konadave
Registered User
Join date: Sep 2010
111 IQ
#1
Hello all,

Long time lurker, first time poster. I've really enjoyed watching your guitar builds and wish I had the tools to do a proper guitar build myself. I do, however, have the tools and skills to build a cabinet, and thought I would contribute to the community by sharing this with you.

I don't have alot of good pics of the build in progress, so will only share a couple of those. I'm happy to answer any questions you might have.

The cabinet is 18mm birch plywood, finger jointed at the corners. The mounting frames for the speaker baffle and rear panels are glued into dado grooves. There is 1"x1" bracing in the corners.


All outside corners are 1/2" radiused. Use a sanding sponge to maintain profile.


Finished product. The speaker is rear mounted and protected by a 1.1mil heavy duty speaker grill. Covered in black elephant tolex. I do have some pictures of the tolex work in progress, but there are honestly many better tutorials online. I will say that I used wood glue instead of flooring adhesive or contact cement, and it turned out just fine.


Recessed steel bar handles. Weighs 40lbs, so much easier to carry with these than a strap handle on top.


Three separate panels on the rear. So far I have only played through it as closed back, but the middle and/or bottom panels can be removed for a partial open back. I also built an alternate middle panel that is ported, that I don't know if I will even bother testing it out.


Nickel corner guards and chrome socket cap screws with 1/8" spacers give it a little bling factor.


White piping along the speaker baffle for a little more bling. The speaker is an Eminence Swamp Thang, 8 ohm, 150W RMS.


Another angle. 19.5"W x 21.5"H x 12"D.


I'm very happy with how it sounds as a closed back. I plan to test it out open backed in the near future.
richfell
Registered User
Join date: Aug 2010
137 IQ
#3
Very Nice! Gonna try a 2x12 and I hope my finger joints come out a nicely as yours. Props.
Tempoe
. . . ∆ . . .
Join date: Oct 2008
2,511 IQ
#4
Nice. A work of art.

I should really build one of these, I've been meaning to do it for a year now. Right now I am using a V30 in my spider for a cab, I might try closing the back completely and see if it's better.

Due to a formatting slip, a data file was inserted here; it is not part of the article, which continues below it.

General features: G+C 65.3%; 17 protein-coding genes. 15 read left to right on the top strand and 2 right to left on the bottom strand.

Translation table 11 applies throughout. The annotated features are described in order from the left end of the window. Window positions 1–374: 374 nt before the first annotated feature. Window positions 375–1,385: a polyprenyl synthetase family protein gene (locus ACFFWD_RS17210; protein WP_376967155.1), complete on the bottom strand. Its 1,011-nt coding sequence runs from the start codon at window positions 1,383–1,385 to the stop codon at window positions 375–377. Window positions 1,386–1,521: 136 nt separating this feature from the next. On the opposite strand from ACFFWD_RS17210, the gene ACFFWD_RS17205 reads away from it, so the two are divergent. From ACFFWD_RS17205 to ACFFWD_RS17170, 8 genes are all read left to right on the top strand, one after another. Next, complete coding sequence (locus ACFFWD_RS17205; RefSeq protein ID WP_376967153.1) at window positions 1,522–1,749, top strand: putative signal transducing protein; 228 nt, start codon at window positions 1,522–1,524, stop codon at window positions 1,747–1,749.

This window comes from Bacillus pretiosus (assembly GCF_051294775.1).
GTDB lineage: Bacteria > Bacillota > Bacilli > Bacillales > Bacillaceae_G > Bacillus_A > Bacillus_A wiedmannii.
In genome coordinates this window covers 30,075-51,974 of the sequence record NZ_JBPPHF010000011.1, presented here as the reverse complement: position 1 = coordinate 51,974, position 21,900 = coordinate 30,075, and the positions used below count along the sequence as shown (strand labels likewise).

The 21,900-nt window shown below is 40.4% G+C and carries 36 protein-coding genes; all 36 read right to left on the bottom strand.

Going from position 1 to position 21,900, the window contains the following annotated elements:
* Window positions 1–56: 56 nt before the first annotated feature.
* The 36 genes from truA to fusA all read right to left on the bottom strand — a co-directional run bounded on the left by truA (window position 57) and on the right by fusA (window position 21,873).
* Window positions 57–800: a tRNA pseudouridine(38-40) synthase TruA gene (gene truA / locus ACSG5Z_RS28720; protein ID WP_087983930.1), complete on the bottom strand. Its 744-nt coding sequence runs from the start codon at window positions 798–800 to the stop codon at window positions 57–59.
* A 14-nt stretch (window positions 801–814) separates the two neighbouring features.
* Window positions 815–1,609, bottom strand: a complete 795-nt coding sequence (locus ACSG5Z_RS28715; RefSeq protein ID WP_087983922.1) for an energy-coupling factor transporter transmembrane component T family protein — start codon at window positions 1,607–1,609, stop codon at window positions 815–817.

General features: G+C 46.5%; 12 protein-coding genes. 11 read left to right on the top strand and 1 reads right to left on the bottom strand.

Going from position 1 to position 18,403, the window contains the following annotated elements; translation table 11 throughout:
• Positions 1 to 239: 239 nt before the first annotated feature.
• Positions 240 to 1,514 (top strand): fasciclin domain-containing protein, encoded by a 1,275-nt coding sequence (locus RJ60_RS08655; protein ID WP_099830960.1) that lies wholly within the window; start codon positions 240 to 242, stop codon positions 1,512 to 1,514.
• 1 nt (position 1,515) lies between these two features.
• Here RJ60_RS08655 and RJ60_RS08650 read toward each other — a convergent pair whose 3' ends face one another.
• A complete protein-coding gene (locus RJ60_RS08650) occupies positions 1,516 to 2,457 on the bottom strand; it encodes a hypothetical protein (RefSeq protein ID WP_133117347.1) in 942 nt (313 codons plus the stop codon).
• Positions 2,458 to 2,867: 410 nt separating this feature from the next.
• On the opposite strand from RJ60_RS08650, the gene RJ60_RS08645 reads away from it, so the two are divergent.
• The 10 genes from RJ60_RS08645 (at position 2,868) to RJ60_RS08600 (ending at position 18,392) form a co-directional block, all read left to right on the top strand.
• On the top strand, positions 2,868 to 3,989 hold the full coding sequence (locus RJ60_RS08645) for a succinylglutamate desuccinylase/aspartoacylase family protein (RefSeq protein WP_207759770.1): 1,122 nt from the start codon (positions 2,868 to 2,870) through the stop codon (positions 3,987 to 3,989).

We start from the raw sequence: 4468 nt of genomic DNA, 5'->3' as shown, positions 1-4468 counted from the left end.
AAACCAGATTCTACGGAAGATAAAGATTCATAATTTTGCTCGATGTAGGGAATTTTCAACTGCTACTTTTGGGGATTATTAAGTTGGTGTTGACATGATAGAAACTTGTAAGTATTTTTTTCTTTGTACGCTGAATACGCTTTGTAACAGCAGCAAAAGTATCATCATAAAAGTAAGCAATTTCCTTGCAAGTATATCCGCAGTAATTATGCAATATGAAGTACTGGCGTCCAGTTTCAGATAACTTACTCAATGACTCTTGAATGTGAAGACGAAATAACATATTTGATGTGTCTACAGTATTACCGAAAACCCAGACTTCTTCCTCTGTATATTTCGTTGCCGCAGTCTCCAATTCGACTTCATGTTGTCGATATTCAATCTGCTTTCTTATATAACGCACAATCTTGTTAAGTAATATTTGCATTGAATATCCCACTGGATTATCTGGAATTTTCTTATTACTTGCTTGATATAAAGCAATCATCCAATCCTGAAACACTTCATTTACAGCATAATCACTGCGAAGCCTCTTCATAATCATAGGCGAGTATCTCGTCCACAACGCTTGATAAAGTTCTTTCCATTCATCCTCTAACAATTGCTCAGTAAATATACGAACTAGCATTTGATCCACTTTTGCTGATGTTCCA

konadave
Registered User
Join date: Sep 2010
111 IQ
#5
Thanks.

Quote by james4

what amp are you playing through it?

At home I'm using a pos 15W ss practice amp that I added a speaker out to, it's decent enough. The bass player has a late 90s ss Peavey guitar head that sounded pretty good through it. A Vox Night Train is in my near future.
Kanthras
Boogerman
Join date: Aug 2007
905 IQ
#6
It looks really good! Aside from a tiny gap in the tolex and the piping on the bottom, this looks very professional. I like the design as well, pretty classy.

Was the piping hard to do?
Gear:
- Bugera 333
- VJ & VJ cab
- Jackson JS30
- TS9

Bugera Users Militia. We are horrible people. With a sprinkler fetish.
~ BUM: For all things extinguishing

Rackmount Tube Amp Project <<< Updates!
konadave
Registered User
Join date: Sep 2010
111 IQ
#7
Yep, I bought two yards of the tolex, using one strip to cover the top and sides and that left both ends of the piece on the bottom. I then used a another small piece to cover the gap, but this made seaming it much more difficult than if I had done it in one piece. After taking the picture, I hit that small gap on the bottom edge with a black sharpie. Unless you're looking for it, it's not even noticeable now.

The piping was actually quite easy to do. It's just stapled on, you only need to be able to line it up and hold it tight. When I sized the speaker baffle, I undercompensated for the thickness of all the tolex and piping. I had to force it into the opening and that caused the seam to push out. If I had photographed the baffle before putting it in, the seam would not have shown in the pic.

I've learned from my mistakes and little things like this won't show on my next cab.
Kanthras
Boogerman
Join date: Aug 2007
905 IQ
#8
Quote by konadave
Yep, I bought two yards of the tolex, using one strip to cover the top and sides and that left both ends of the piece on the bottom. I then used a another small piece to cover the gap, but this made seaming it much more difficult than if I had done it in one piece. After taking the picture, I hit that small gap on the bottom edge with a black sharpie. Unless you're looking for it, it's not even noticeable now.

The piping was actually quite easy to do. It's just stapled on, you only need to be able to line it up and hold it tight. When I sized the speaker baffle, I undercompensated for the thickness of all the tolex and piping. I had to force it into the opening and that caused the seam to push out. If I had photographed the baffle before putting it in, the seam would not have shown in the pic.
Ah, sweet. You're giving me DIY GAS.

I've learned from my mistakes and little things like this won't show on my next cab.
Right on, that's the spirit.
Gear:
- Bugera 333
- VJ & VJ cab
- Jackson JS30
- TS9

Bugera Users Militia. We are horrible people. With a sprinkler fetish.
~ BUM: For all things extinguishing

Rackmount Tube Amp Project <<< Updates!